Acting United States Attorney Charles J. Kovats announced on Wednesday that a federal complaint has been filed against Ki Cheung Yau, a Chinese national living in Los Angeles.
Yau, who is 27 years old, is accused of impersonating, harassing, and cyberstalking a woman who is studying at a college in Minnesota.
According to court documents, Yau’s alleged stalking campaign began back in January 2020 and continued through until the present.
It is alleged that Yau used the victim’s name, photographs, and personally identifying information to create a slew of online accounts. Yau allegedly created these accounts on various websites, including social media sites, online dating platforms, and pornography websites.
As detailed in the complaint, Yau allegedly used these fraudulent accounts to pose as the victim online. It is alleged that while impersonating the victim, Yau communicated with others, seeking out sexual relationships and advertising invitations to engage in violent sexual acts.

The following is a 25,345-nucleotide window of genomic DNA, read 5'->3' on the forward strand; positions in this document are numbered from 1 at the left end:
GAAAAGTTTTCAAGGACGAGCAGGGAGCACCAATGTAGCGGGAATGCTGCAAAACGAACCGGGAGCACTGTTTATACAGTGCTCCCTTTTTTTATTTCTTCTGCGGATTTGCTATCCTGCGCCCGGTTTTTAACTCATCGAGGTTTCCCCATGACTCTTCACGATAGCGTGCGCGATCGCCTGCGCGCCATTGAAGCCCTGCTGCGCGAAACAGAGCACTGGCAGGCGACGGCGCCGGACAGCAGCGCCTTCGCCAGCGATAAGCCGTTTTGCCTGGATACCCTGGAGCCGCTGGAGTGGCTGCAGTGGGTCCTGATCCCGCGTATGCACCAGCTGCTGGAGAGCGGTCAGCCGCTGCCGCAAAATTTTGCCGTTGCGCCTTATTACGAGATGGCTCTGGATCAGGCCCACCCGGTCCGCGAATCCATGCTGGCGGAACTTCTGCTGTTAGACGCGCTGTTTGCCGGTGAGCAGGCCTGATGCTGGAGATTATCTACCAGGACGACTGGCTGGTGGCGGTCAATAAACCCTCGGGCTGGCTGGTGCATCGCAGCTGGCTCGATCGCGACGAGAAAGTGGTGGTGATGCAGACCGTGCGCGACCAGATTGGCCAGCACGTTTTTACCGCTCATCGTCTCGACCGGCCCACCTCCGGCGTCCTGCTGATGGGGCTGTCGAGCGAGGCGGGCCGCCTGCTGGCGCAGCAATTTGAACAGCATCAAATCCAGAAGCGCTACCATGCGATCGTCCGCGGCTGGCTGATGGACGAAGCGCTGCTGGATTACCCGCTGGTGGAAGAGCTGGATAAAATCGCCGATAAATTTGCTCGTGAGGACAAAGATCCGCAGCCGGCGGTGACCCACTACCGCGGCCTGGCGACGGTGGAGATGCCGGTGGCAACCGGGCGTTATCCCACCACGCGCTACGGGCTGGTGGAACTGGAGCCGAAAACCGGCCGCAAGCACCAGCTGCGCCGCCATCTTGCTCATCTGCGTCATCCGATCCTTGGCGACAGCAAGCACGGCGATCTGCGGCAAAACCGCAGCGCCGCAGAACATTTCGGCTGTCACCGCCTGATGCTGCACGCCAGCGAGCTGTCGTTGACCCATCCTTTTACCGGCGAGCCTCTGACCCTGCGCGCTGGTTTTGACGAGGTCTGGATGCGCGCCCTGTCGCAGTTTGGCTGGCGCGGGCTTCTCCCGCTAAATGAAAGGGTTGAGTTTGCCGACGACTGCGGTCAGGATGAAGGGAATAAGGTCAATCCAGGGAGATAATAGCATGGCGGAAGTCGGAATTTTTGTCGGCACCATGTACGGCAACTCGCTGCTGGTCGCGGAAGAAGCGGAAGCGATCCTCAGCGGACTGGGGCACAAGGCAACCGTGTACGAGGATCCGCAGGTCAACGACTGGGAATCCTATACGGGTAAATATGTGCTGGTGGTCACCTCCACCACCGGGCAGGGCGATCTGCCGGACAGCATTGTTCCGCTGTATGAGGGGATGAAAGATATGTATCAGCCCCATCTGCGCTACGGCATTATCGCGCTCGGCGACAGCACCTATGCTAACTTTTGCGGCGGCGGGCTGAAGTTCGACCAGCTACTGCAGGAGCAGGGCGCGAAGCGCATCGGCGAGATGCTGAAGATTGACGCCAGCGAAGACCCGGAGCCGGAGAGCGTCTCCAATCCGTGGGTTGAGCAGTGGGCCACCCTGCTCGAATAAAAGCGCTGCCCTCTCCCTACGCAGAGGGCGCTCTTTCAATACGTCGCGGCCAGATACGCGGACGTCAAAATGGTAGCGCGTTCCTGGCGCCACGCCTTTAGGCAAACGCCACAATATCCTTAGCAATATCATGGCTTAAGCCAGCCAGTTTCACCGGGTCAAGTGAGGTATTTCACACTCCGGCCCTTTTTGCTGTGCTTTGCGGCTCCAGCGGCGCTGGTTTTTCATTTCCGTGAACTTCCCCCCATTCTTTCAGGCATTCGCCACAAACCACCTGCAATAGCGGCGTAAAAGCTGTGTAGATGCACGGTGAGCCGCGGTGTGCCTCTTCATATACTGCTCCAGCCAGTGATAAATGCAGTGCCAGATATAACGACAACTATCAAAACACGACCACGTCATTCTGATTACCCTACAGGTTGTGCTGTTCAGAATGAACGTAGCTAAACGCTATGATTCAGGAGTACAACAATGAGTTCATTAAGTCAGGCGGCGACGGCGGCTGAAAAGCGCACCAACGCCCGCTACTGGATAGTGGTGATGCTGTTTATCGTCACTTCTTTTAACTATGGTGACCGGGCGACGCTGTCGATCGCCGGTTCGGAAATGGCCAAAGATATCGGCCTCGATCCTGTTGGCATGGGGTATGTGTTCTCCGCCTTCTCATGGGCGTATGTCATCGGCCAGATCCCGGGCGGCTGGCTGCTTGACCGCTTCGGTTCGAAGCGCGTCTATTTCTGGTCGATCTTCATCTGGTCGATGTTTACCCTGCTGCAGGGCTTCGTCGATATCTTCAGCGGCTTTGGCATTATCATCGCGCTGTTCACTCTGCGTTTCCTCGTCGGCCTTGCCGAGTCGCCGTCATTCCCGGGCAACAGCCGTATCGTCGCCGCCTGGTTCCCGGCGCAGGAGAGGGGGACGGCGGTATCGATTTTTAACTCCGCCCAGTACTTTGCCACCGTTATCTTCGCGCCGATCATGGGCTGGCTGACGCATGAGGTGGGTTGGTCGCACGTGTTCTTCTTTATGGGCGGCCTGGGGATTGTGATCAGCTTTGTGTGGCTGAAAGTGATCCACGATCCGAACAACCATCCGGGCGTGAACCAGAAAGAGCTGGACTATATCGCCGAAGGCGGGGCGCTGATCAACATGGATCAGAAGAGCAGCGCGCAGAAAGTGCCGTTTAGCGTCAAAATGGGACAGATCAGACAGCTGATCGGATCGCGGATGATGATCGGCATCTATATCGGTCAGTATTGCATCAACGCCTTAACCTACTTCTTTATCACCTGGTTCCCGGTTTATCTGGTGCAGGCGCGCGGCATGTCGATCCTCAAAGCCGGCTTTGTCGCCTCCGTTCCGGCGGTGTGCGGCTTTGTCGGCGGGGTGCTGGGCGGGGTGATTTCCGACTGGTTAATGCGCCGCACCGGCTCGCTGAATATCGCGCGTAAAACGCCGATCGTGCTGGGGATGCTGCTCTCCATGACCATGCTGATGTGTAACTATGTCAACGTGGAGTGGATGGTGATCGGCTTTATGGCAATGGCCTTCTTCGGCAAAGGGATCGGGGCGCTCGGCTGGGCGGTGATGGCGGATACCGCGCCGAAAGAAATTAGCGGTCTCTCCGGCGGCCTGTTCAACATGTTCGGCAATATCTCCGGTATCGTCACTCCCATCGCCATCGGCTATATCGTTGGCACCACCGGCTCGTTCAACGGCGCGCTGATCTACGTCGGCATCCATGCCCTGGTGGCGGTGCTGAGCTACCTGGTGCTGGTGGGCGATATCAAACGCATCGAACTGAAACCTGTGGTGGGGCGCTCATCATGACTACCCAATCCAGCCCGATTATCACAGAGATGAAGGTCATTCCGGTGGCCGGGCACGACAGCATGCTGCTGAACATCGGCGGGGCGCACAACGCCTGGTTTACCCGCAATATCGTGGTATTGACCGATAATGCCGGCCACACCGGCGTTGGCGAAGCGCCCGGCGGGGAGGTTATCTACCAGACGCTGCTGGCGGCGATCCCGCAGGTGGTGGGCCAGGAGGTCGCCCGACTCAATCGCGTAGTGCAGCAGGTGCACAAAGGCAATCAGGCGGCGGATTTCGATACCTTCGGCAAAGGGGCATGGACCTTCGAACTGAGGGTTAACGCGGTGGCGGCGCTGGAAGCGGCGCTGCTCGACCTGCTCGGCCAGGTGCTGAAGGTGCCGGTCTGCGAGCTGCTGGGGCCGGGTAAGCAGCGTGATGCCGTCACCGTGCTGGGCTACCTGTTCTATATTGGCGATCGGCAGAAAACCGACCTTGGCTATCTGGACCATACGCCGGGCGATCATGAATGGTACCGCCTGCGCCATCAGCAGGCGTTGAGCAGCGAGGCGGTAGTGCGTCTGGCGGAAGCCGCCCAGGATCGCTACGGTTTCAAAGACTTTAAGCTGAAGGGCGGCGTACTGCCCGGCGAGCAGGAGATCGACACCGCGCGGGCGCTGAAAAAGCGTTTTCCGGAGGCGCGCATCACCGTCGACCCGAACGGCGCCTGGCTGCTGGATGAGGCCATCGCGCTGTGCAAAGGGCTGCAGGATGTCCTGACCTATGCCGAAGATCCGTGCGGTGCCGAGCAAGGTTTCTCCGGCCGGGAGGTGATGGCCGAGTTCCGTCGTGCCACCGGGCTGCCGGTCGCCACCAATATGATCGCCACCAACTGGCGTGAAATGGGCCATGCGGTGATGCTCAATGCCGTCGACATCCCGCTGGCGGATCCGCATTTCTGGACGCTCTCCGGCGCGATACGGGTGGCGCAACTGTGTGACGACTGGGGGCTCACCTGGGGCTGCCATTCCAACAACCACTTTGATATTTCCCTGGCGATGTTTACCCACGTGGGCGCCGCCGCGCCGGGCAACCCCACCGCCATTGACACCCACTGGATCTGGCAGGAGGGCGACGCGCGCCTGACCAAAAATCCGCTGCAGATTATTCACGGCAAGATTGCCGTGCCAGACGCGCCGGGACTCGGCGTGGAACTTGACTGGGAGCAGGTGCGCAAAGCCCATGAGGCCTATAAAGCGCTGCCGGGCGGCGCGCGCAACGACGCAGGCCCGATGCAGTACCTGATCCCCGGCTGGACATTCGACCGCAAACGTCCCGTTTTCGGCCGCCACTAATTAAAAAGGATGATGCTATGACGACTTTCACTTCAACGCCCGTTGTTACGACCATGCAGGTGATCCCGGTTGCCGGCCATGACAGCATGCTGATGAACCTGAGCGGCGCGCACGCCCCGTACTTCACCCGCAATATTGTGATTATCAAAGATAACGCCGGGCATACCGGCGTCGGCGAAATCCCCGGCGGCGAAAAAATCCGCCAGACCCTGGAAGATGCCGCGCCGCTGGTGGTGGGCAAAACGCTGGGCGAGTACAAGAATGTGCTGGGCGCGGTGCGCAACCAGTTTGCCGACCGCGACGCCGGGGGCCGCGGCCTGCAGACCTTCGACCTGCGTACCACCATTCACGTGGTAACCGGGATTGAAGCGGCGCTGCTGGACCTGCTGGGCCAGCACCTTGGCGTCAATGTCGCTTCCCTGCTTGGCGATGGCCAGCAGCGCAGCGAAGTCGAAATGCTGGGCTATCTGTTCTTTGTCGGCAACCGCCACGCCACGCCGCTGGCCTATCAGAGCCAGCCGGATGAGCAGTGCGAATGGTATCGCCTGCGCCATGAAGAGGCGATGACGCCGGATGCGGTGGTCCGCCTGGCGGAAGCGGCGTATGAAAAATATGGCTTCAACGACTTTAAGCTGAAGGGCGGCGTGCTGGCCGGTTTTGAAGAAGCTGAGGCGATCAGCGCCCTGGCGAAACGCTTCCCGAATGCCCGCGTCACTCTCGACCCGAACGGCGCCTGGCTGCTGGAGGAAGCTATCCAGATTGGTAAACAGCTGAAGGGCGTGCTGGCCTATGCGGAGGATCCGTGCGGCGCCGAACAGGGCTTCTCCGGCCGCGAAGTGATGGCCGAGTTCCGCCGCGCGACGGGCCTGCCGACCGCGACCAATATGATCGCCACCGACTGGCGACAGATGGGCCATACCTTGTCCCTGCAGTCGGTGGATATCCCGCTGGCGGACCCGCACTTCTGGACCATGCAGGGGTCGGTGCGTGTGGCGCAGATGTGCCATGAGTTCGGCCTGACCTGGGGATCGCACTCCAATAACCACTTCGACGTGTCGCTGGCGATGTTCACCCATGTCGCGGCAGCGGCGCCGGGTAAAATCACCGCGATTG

According to a statement released Wednesday by the United States Attorney’s Office for the District of Minnesota, several internet users were apparently taken in by the fake online profiles allegedly created and worked by Yau.
The statement said that “on two separate occasions in January 2021, a man went to the victim’s residence and asked for the victim by name, presumably because he believed he was meeting the victim for a sexual encounter.”
It wasn’t until February 2021 that the victim made the terrifying discovery that multiple fake online profiles had been created using her name and her likeness. Sites on which the fraudulent profiles were hosted included Facebook, Instagram, and other sites focused on dating or sex.
“As a result of Yau’s stalking and harassment, the victim has received numerous contacts from men she does not know and has been forced to move to a new residence and change her phone number,” stated the US Attorney’s Office for the District of Minnesota.
Following an investigation by the FBI and St. Paul Police Department, Yau has been charged with one count of cyberstalking.
“Using dating and other explicit sites to threaten, harass, and defame a victim is not new. What is rare is that any enforcement action is ever taken,” John Bambenek, principal threat hunter at Netenrich told Infosecurity Magazine.
He added: “Most victims just end up dealing with the shame, embarrassment, and trauma of dealing with this.”